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Adoring crowds in Ottawa greet William and Catherine

Britain's Prince William and his wife Catherine, Duchess of Cambridge, arrive at an official welcoming ceremony at Rideau Hall in Ottawa June 30, 2011. Prince William and his wife Catherine, Duchess of Cambridge, are on a royal tour of Canada from June 30 to July 8.


Call it a dress rehearsal for the rest of their public life.

And as witnessed on Thursday, the Canadians who turned out to see Prince William and his wife, Catherine, Duchess of Cambridge, in Ottawa love the royals, especially this couple, and made their first official trip a little easier for them.

Married in April, the couple chose Canada for their first international trip. And on Thursday afternoon, they finally arrived for their nine-day tour amid cheering and adoring crowds, some pomp and circumstance - and, of course, paparazzi.

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Prime Minister Stephen Harper and Governor-General David Johnston officially welcomed them, with Mr. Johnston describing this country as the "honeymoon capital of the Commonwealth."

Today, pomp, pageantry and protests are expected to colour their first full day in Canada as the royal couple participates in Canada Day, the country's birthday celebrations.

William and Kate begin their day at a citizenship ceremony at the Canadian Museum of Civilization in Gatineau, Que., where they are expected to be met by demonstrators. A small group of people is planning to strum guitars and wave placards to protest having to swear the mandatory oath of allegiance to the Queen.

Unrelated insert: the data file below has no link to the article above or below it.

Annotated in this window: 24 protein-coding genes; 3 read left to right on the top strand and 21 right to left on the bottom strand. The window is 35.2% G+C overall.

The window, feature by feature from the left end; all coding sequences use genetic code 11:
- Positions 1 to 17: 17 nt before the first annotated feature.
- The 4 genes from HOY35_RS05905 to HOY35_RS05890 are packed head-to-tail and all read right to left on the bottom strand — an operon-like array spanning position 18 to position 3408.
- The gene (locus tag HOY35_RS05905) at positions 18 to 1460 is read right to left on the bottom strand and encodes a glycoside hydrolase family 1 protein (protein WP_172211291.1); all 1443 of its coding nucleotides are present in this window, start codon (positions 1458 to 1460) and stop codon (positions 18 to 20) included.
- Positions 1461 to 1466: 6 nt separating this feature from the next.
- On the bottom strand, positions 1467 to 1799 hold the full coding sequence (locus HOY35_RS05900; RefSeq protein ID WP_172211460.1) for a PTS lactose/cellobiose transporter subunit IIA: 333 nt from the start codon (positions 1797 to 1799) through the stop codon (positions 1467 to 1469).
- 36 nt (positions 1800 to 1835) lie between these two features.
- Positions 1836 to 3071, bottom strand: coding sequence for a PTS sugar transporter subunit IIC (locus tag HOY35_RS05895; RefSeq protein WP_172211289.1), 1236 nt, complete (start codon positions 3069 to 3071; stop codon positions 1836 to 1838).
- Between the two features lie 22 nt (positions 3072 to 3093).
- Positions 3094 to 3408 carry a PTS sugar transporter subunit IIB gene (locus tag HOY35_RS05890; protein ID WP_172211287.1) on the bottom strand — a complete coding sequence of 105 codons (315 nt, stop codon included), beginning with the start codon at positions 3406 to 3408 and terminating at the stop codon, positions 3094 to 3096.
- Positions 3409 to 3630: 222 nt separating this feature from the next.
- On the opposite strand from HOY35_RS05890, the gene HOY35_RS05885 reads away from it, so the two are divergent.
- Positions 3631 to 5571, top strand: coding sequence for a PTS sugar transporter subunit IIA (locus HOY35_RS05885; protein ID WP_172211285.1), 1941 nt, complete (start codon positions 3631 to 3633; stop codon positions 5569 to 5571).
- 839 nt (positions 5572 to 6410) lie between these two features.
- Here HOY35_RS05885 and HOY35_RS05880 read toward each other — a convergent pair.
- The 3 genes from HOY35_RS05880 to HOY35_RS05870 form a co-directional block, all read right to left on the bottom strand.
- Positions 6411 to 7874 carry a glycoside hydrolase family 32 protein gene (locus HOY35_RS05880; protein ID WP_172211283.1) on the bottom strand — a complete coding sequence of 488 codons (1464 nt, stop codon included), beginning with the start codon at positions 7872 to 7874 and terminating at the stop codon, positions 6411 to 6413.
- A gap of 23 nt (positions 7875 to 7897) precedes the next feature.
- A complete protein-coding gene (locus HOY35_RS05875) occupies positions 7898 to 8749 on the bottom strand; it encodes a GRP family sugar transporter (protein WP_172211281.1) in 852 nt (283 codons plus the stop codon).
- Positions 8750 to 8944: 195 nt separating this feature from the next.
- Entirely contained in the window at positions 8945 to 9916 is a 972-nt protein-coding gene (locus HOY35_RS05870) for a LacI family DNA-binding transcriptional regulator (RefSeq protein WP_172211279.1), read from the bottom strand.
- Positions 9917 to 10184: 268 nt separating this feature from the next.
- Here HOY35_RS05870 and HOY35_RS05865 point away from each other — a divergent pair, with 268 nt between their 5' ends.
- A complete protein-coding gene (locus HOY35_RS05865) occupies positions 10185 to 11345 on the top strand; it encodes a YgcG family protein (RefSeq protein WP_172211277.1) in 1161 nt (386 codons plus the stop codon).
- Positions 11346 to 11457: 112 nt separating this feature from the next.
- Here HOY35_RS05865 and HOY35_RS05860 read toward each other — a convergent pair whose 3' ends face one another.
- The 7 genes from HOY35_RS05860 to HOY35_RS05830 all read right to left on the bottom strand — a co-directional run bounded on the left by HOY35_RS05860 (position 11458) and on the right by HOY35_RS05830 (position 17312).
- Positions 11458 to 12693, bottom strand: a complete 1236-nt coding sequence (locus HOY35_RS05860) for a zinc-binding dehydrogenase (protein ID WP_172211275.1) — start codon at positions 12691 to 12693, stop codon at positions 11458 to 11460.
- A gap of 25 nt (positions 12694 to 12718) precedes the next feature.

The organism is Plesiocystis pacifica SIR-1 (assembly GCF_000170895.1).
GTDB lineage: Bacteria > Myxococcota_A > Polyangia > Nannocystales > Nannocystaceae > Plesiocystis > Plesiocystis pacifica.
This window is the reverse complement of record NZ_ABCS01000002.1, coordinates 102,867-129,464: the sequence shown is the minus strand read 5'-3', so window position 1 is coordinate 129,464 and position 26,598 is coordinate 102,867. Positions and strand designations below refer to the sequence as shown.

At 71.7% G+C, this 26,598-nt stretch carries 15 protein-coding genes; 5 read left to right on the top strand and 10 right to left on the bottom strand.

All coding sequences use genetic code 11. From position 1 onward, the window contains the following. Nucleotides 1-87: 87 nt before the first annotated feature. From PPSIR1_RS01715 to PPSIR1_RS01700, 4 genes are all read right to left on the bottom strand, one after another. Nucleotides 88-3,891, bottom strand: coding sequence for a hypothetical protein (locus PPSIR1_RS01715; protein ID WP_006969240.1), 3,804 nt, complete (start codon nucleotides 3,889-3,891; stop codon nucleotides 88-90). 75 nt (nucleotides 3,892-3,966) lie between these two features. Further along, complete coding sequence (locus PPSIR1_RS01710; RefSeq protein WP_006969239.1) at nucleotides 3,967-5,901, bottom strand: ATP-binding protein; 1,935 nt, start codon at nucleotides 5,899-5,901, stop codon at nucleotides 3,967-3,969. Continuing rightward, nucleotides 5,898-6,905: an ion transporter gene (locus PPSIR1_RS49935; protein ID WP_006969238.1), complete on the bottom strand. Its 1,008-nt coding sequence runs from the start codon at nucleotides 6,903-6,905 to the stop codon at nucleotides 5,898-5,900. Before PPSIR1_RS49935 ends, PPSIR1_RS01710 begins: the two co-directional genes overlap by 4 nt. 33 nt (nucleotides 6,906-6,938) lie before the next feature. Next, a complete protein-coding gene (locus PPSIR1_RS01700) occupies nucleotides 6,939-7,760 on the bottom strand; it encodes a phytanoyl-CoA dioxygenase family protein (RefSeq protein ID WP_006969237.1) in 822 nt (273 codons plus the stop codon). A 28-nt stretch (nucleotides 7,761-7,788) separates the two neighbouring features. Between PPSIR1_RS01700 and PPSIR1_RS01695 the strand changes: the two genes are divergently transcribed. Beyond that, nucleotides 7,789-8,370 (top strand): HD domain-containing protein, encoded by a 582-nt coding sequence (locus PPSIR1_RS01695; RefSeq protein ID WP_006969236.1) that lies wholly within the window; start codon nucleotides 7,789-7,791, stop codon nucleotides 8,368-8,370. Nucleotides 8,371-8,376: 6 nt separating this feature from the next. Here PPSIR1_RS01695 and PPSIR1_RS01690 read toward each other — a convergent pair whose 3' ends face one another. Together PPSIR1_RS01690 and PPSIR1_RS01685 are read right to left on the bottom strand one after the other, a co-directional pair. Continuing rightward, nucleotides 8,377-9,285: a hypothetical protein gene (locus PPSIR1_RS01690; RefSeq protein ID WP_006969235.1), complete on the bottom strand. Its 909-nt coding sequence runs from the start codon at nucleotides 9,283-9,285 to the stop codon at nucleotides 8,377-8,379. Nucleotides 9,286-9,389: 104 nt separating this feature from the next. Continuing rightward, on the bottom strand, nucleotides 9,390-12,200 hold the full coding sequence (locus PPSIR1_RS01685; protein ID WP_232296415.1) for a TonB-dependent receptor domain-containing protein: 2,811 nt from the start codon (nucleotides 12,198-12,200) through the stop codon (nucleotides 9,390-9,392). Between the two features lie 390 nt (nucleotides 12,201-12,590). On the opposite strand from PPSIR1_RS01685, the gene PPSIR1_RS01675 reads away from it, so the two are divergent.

A more welcoming crowd is expected on Parliament Hill for Canada Day festivities, where the royal celebrities are expected to draw larger-than-usual crowds to the annual July 1 celebration.

The festivities, which get underway at around noon ET, boast a roster of performers that includes Newfoundland band Great Big Sea, Quebec's Sam Roberts Band and YouTube sensation Maria Aragon.

On Thursday, Mr. Harper described their upcoming tour for them, noting they were travelling to Prince Edward Island, the birthplace of Confederation, and later to Calgary - "the rising energy colossus of the West."

He also noted that he couldn't attend their wedding because of an election campaign.

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When the young Duke took to the podium, he spoke his first official words in French: "Thank you very much your Excellency and Prime Minister for your warm welcome."

Not exactly challenging French, but the effort was there and rewarded with more cheers, as was the Prince's joke that his French "will improve as we go on."

He added that his parents and grandparents "love this country" and he and Catherine had been "looking forward to this moment for a very long time."

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Catherine, meanwhile, who is very tall and very thin, was wearing a chic, navy-blue lace dress with a white satin underlay by Canadian-born, British-based designer Erdem Moralioglu. She added nude patent platform heels that had her looking eye to eye with Mr. Harper, and a matching clutch purse. Her dark hair was pulled back.